While protein before a workout is a great idea, speed of digestion doesn’t seem to matter much. So any protein source, eaten within a few hours of the workout session, will do the trick.

Eating carbs before exercise:

  • Fuels your training and helps with recovery. It’s a popular misconception that you only need carbs if you’re engaging in a long (more than two hour) bout of endurance exercise. In reality, carbs can also enhance shorter term (one hour) high-intensity training. So unless you’re just going for a quiet stroll, ensuring that you have some carbs in your system will improve high intensity performance.

  • Preserves muscle and liver glycogen. This tells your brain that you are well fed, and helps increase muscle retention and growth.

  • Stimulates the release of insulin. When combined with protein, this improves protein synthesis and prevents protein breakdown. Another reason why a mixed meal is a great idea. No sugary carb drinks required.

Eating Fats before exercise:

  • Don’t appear to improve nor diminish sport performance. And they don’t seem to fuel performance — that’s what carbs are for.

  • Do help to slow digestion, which maintains blood glucose and insulin levels and keeps you on an even keel.

  • Provide some vitamins and minerals, and they’re important in everyone’s diet.

Pre-exercise nutrition in practice

With these things in mind, here are some practical recommendations for the pre-exercise period. Depending on what suits your individual needs, you can simply have normal meal in the few hours before exercise. Or you can have a smaller meal just before your exercise session. (If you’re trying to put on mass, you may even want to do both.)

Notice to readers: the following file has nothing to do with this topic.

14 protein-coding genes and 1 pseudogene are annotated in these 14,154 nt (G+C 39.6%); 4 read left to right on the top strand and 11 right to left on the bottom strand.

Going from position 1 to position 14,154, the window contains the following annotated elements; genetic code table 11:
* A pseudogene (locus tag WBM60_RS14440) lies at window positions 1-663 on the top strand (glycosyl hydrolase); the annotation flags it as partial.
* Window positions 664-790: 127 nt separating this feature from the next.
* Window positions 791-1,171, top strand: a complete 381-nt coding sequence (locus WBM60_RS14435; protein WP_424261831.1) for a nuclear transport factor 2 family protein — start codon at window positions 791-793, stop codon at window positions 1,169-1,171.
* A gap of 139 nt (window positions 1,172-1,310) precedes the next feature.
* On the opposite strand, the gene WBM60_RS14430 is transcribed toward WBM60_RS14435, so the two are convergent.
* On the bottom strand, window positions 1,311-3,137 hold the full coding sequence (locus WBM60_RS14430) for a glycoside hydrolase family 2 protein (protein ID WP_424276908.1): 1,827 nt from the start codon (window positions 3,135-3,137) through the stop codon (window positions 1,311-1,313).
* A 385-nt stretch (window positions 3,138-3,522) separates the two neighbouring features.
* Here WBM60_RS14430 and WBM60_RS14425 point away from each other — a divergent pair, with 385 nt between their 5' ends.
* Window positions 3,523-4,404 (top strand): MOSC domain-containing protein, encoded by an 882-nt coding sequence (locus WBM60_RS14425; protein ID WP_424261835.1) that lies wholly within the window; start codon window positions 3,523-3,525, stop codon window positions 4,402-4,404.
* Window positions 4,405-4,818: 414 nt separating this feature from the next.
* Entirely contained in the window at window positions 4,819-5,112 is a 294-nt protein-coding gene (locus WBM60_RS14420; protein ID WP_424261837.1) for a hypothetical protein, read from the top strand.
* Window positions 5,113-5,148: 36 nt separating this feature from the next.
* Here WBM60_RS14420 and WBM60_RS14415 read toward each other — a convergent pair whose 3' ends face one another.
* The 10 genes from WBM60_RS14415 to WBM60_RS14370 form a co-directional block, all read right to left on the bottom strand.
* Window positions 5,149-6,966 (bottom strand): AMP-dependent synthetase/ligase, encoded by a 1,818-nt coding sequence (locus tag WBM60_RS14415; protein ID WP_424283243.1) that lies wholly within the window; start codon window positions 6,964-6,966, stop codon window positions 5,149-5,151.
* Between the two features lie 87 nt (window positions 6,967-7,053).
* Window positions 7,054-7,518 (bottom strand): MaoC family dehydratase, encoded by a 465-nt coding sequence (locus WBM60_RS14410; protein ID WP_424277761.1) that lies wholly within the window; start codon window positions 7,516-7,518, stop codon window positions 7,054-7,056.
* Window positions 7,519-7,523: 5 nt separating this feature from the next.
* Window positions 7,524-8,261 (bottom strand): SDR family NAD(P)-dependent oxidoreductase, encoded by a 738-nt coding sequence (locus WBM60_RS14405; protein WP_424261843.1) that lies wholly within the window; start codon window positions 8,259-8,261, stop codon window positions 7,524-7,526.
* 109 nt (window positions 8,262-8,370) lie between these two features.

Option 1: 2-3 hours before exercise

This far in advance of your workout, have a mixed meal and a low-calorie beverage like water.

If you’re a man, here’s what your meal might look like:

If you’re a woman, here’s what your meal might look like:

Note: Your actual needs will vary depending on your size, goals, genetics, and the duration and intensity of your activity.

For example, an endurance athlete will need more carbs than a short 30-45 minute gym session.

Option 2: 0-60 minutes before training

Rather than eating a larger meal 2-3 hours before exercise, some people like to eat a smaller meal closer to the session.

The only issue with that: the closer you get to your workout, the less time there is to digest. That’s why we generally recommend something liquid at this time, like a shake or a smoothie.

Yours might look like this:

  • 1 scoop protein powder

  • 1 fist of veggies (spinach works great in smoothies)

  • 1-2 cupped handfuls of carbs (berries or a banana work great)

  • 1 thumb of fats (like mixed nuts or flax seeds)

  • low-calorie beverage like water or unsweetened almond milk

Here’s a delicious example:

  • 1 scoop chocolate protein powder

  • 1 fist spinach

  • 1 banana

  • 1 thumb peanut butter

  • 8 oz. chocolate, unsweetened almond milk

For pre-training nutrition, choose foods that don’t bother your stomach.

During-exercise nutrition needs

What you eat or drink during exercise is only important under specific circumstances. But if you are going to eat during exercise, your goals will be similar to those for pre-workout nutrition. Above all, you’ll want to maintain hydration.

Goals of nutrition during exercise:

  • stay hydrated;

  • provide immediate fuel;

  • boost performance;

  • preserve muscle; and

  • improve recovery.

Eating protein during exercise:

  • Helps prevent muscle breakdown. This can lead to improved recovery and greater adaptation to training over the longer term. And this is especially true if it has been more than three hours since your last meal. You only need a small amount of protein to control protein breakdown — around 15 grams per hour. If you’re the type of person who prefers to exercise on an empty stomach, then 10-15 grams of BCAAs during training can be helpful.

  • Is really only necessary for some people: athletes doing long, intense training bouts, multiple daily training sessions, and/or people trying to gain significant amounts of mass.

Eating carbs during exercise: